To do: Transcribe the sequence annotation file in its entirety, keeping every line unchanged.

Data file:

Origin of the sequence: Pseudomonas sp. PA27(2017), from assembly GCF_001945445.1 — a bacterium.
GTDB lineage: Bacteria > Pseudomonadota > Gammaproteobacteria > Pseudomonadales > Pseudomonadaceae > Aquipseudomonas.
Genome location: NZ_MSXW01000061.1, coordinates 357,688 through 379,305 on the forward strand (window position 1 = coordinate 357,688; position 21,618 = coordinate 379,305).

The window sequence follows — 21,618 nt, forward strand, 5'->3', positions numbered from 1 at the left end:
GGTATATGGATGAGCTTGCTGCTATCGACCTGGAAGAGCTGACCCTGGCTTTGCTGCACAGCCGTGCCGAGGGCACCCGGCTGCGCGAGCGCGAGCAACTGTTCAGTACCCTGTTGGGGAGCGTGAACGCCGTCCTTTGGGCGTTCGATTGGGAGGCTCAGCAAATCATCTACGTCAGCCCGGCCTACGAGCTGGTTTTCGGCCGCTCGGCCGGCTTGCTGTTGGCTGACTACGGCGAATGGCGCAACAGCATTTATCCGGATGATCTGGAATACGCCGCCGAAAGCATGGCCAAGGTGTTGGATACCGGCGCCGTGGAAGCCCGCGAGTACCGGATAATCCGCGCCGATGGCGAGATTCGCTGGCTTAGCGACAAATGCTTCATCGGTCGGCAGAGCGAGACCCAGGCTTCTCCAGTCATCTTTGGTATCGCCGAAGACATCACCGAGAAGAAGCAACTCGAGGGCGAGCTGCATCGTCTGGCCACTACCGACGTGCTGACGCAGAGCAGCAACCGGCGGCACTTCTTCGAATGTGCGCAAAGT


Origin of the sequence: Pseudomonas sp. PA27(2017), from assembly GCF_001945445.1 — a bacterium.
GTDB lineage: Bacteria > Pseudomonadota > Gammaproteobacteria > Pseudomonadales > Pseudomonadaceae > Aquipseudomonas.
Genome location: NZ_MSXW01000061.1, coordinates 357,688 through 379,305 on the forward strand (window position 1 = coordinate 357,688; position 21,618 = coordinate 379,305).

The window sequence follows — 21,618 nt, forward strand, 5'->3', positions numbered from 1 at the left end:
GGTATATGGATGAGCTTGCTGCTATCGACCTGGAAGAGCTGACCCTGGCTTTGCTGCACAGCCGTGCCGAGGGCACCCGGCTGCGCGAGCGCGAGCAACTGTTCAGTACCCTGTTGGGGAGCGTGAACGCCGTCCTTTGGGCGTTCGATTGGGAGGCTCAGCAAATCATCTACGTCAGCCCGGCCTACGAGCTGGTTTTCGGCCGCTCGGCCGGCTTGCTGTTGGCTGACTACGGCGAATGGCGCAACAGCATTTATCCGGATGATCTGGAATACGCCGCCGAAAGCATGGCCAAGGTGTTGGATACCGGCGCCGTGGAAGCCCGCGAGTACCGGATAATCCGCGCCGATGGCGAGATTCGCTGGCTTAGCGACAAATGCTTCATCGGTCGGCAGAGCGAGACCCAGGCTTCTCCAGTCATCTTTGGTATCGCCGAAGACATCACCGAGAAGAAGCAACTCGAGGGCGAGCTGCATCGTCTGGCCACTACCGACGTGCTGACGCAGAGCAGCAACCGGCGGCACTTCTTCGAATGTGCGCAAAGT